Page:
Political analysts believe investors such as Kao disregard political reality. The fact is Fannie Mae and Freddie Mac are political poison in Washington.
"The possibility of truly privatizing them isn't there," says Lawrence White, professor of economics at NYU's Stern School of Business and author of
Guaranteed to Fail: Fannie Mae, Freddie Mac and the Debacle of Mortgage Finance
Fannie and Freddie were once credible institutions with great human capital but all of that has gone now, he says. That ship has sailed. The blow to their reputations has been too great for either agencies to exist as their former selves.
And policymakers are very mindful of ensuring that the old model does not resurface. "We cannot allow a plan to become law that simply puts Fannie and Freddie in the federal witness protection program, gives them cosmetic surgery and new identities, then releases them upon an unsuspecting public," Hensarling said in a recent speech.
Still, GSE reform could be years in the making. White expects inertia will keep the government from moving ahead on reform.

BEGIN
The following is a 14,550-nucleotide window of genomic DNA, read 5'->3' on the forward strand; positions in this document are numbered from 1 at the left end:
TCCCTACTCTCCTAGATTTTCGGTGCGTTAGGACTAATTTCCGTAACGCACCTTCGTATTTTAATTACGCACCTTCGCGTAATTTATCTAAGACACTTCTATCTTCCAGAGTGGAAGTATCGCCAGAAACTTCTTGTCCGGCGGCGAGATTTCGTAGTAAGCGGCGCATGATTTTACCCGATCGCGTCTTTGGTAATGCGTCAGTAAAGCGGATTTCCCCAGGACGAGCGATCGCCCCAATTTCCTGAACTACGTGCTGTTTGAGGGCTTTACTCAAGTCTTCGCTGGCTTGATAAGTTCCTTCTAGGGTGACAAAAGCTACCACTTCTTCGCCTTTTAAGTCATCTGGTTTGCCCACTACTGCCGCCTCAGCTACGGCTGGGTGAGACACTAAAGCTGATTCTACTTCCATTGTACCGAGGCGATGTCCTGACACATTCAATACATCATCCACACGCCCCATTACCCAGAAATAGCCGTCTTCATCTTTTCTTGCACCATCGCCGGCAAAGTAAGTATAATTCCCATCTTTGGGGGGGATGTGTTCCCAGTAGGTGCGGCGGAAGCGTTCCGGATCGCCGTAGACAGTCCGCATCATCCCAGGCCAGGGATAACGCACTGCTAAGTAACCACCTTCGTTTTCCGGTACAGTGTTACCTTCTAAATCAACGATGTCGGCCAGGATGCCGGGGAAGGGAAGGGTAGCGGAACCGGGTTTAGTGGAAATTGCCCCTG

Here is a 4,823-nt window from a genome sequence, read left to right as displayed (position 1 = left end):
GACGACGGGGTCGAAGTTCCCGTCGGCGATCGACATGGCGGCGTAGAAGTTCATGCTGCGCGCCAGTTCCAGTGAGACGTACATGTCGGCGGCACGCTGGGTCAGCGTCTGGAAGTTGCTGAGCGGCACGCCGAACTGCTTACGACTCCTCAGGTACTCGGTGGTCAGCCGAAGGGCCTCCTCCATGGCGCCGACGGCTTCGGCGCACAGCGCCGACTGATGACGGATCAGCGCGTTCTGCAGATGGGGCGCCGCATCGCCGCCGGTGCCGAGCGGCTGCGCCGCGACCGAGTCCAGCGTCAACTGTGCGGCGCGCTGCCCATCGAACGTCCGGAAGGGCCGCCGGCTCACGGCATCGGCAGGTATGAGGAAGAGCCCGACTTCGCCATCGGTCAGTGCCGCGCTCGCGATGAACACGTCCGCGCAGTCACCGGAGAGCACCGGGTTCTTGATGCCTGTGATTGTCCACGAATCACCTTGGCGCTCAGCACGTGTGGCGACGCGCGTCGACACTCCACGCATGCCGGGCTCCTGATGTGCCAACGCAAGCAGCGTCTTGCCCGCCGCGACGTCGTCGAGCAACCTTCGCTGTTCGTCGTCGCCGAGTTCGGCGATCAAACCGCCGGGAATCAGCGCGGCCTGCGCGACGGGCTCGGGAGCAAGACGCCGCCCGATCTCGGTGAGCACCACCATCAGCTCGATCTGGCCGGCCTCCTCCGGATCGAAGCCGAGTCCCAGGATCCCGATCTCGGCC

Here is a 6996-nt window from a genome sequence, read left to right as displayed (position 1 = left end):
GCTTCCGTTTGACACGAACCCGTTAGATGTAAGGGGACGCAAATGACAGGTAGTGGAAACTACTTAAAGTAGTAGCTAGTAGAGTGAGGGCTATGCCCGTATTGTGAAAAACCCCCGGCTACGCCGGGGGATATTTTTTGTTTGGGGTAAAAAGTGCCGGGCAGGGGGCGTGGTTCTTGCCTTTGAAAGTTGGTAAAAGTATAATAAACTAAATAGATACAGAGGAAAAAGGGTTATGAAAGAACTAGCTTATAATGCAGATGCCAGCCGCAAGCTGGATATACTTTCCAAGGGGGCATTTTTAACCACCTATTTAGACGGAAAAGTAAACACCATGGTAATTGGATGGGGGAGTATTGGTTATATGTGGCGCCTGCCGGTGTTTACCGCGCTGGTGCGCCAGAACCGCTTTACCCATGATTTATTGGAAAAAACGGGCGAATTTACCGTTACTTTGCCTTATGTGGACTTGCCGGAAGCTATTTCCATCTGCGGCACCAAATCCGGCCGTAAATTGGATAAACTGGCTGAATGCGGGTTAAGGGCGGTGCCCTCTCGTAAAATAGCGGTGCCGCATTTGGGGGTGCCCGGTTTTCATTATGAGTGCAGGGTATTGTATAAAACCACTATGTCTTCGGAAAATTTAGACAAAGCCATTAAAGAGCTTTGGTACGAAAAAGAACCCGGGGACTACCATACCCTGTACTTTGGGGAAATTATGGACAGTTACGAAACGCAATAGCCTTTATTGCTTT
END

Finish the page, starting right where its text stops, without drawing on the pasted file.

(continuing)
The companies are making profit, mortgages are being originated, the government is seeing a lower deficit thanks to the agencies. No one is in any hurry to do anything.
Kao remains hopeful. "At some point politicians will see they are destroying huge value just to make a point. Politicians can talk tough but do they have the fortitude to cause an implosion in the market by stripping away the GSEs?"
So that's where we are five years after bailing out Fannie and Freddie.
Everybody still hates them. But no one is sure if we can live without them.
-- Written by Shanthi Bharatwaj in New York.